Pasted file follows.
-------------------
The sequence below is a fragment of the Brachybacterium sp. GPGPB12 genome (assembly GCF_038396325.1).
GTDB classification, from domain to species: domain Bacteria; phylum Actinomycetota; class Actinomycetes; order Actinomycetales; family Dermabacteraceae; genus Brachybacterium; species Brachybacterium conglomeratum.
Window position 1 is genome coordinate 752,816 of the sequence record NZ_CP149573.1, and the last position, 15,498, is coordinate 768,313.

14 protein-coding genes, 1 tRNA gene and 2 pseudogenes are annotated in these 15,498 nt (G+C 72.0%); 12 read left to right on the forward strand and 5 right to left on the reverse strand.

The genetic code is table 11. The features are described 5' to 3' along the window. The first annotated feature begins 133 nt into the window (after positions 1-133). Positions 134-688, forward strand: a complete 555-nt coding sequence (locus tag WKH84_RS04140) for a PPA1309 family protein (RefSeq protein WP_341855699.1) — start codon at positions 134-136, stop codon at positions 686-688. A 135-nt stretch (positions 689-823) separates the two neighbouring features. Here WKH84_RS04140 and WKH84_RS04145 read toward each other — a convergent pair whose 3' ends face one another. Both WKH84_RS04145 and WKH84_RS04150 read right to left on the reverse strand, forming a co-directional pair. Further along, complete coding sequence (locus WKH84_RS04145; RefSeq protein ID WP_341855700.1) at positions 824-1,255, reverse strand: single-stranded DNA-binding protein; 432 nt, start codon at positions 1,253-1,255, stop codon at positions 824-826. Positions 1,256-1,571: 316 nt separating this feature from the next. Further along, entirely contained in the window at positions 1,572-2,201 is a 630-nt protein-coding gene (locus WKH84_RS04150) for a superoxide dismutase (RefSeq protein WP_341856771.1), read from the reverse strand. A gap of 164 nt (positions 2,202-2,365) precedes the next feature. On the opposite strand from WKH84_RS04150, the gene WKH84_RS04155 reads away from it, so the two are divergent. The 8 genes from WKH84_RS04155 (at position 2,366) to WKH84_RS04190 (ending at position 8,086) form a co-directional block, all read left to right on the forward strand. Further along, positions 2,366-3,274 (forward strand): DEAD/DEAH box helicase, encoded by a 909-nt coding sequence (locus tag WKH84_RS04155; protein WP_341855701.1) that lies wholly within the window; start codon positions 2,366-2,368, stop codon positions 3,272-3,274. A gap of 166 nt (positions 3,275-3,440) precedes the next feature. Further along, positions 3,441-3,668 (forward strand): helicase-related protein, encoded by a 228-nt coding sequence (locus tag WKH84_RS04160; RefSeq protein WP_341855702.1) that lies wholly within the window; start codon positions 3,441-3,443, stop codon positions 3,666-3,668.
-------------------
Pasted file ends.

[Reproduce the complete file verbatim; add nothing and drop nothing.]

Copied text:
The sequence below is a fragment of the Brachybacterium sp. GPGPB12 genome (assembly GCF_038396325.1).
GTDB classification, from domain to species: domain Bacteria; phylum Actinomycetota; class Actinomycetes; order Actinomycetales; family Dermabacteraceae; genus Brachybacterium; species Brachybacterium conglomeratum.
Window position 1 is genome coordinate 752,816 of the sequence record NZ_CP149573.1, and the last position, 15,498, is coordinate 768,313.

14 protein-coding genes, 1 tRNA gene and 2 pseudogenes are annotated in these 15,498 nt (G+C 72.0%); 12 read left to right on the forward strand and 5 right to left on the reverse strand.

The genetic code is table 11. The features are described 5' to 3' along the window. The first annotated feature begins 133 nt into the window (after positions 1-133). Positions 134-688, forward strand: a complete 555-nt coding sequence (locus tag WKH84_RS04140) for a PPA1309 family protein (RefSeq protein WP_341855699.1) — start codon at positions 134-136, stop codon at positions 686-688. A 135-nt stretch (positions 689-823) separates the two neighbouring features. Here WKH84_RS04140 and WKH84_RS04145 read toward each other — a convergent pair whose 3' ends face one another. Both WKH84_RS04145 and WKH84_RS04150 read right to left on the reverse strand, forming a co-directional pair. Further along, complete coding sequence (locus WKH84_RS04145; RefSeq protein ID WP_341855700.1) at positions 824-1,255, reverse strand: single-stranded DNA-binding protein; 432 nt, start codon at positions 1,253-1,255, stop codon at positions 824-826. Positions 1,256-1,571: 316 nt separating this feature from the next. Further along, entirely contained in the window at positions 1,572-2,201 is a 630-nt protein-coding gene (locus WKH84_RS04150) for a superoxide dismutase (RefSeq protein WP_341856771.1), read from the reverse strand. A gap of 164 nt (positions 2,202-2,365) precedes the next feature. On the opposite strand from WKH84_RS04150, the gene WKH84_RS04155 reads away from it, so the two are divergent. The 8 genes from WKH84_RS04155 (at position 2,366) to WKH84_RS04190 (ending at position 8,086) form a co-directional block, all read left to right on the forward strand. Further along, positions 2,366-3,274 (forward strand): DEAD/DEAH box helicase, encoded by a 909-nt coding sequence (locus tag WKH84_RS04155; protein WP_341855701.1) that lies wholly within the window; start codon positions 2,366-2,368, stop codon positions 3,272-3,274. A gap of 166 nt (positions 3,275-3,440) precedes the next feature. Further along, positions 3,441-3,668 (forward strand): helicase-related protein, encoded by a 228-nt coding sequence (locus tag WKH84_RS04160; RefSeq protein WP_341855702.1) that lies wholly within the window; start codon positions 3,441-3,443, stop codon positions 3,666-3,668.